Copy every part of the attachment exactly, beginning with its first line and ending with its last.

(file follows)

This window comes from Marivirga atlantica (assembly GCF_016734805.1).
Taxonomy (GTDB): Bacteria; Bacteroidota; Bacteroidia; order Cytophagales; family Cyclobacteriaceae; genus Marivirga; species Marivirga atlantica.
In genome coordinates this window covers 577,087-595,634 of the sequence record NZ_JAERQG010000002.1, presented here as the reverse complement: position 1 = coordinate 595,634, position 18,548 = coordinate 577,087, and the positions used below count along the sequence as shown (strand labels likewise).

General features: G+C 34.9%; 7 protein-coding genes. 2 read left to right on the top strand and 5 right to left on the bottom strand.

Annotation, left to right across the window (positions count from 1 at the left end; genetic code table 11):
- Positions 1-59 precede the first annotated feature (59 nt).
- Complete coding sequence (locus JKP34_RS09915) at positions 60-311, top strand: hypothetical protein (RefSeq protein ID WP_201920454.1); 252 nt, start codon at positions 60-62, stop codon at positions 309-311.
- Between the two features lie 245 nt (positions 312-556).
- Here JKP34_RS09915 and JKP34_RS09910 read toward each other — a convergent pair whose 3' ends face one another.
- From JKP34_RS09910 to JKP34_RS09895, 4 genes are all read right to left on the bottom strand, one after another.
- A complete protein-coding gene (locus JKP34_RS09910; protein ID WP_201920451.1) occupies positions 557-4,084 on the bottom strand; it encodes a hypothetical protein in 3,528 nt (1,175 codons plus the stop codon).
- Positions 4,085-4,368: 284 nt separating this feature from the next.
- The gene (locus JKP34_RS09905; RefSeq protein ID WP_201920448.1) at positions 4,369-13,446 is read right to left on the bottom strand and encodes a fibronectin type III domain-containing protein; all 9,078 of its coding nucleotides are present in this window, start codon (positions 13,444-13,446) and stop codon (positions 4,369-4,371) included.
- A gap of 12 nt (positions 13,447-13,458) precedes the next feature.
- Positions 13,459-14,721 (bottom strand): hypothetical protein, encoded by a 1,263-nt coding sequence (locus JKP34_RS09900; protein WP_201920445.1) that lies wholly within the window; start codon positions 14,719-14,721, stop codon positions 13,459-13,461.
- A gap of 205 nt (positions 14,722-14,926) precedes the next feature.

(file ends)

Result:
This window comes from Marivirga atlantica (assembly GCF_016734805.1).
Taxonomy (GTDB): Bacteria; Bacteroidota; Bacteroidia; order Cytophagales; family Cyclobacteriaceae; genus Marivirga; species Marivirga atlantica.
In genome coordinates this window covers 577,087-595,634 of the sequence record NZ_JAERQG010000002.1, presented here as the reverse complement: position 1 = coordinate 595,634, position 18,548 = coordinate 577,087, and the positions used below count along the sequence as shown (strand labels likewise).

General features: G+C 34.9%; 7 protein-coding genes. 2 read left to right on the top strand and 5 right to left on the bottom strand.

Annotation, left to right across the window (positions count from 1 at the left end; genetic code table 11):
- Positions 1-59 precede the first annotated feature (59 nt).
- Complete coding sequence (locus JKP34_RS09915) at positions 60-311, top strand: hypothetical protein (RefSeq protein ID WP_201920454.1); 252 nt, start codon at positions 60-62, stop codon at positions 309-311.
- Between the two features lie 245 nt (positions 312-556).
- Here JKP34_RS09915 and JKP34_RS09910 read toward each other — a convergent pair whose 3' ends face one another.
- From JKP34_RS09910 to JKP34_RS09895, 4 genes are all read right to left on the bottom strand, one after another.
- A complete protein-coding gene (locus JKP34_RS09910; protein ID WP_201920451.1) occupies positions 557-4,084 on the bottom strand; it encodes a hypothetical protein in 3,528 nt (1,175 codons plus the stop codon).
- Positions 4,085-4,368: 284 nt separating this feature from the next.
- The gene (locus JKP34_RS09905; RefSeq protein ID WP_201920448.1) at positions 4,369-13,446 is read right to left on the bottom strand and encodes a fibronectin type III domain-containing protein; all 9,078 of its coding nucleotides are present in this window, start codon (positions 13,444-13,446) and stop codon (positions 4,369-4,371) included.
- A gap of 12 nt (positions 13,447-13,458) precedes the next feature.
- Positions 13,459-14,721 (bottom strand): hypothetical protein, encoded by a 1,263-nt coding sequence (locus JKP34_RS09900; protein WP_201920445.1) that lies wholly within the window; start codon positions 14,719-14,721, stop codon positions 13,459-13,461.
- A gap of 205 nt (positions 14,722-14,926) precedes the next feature.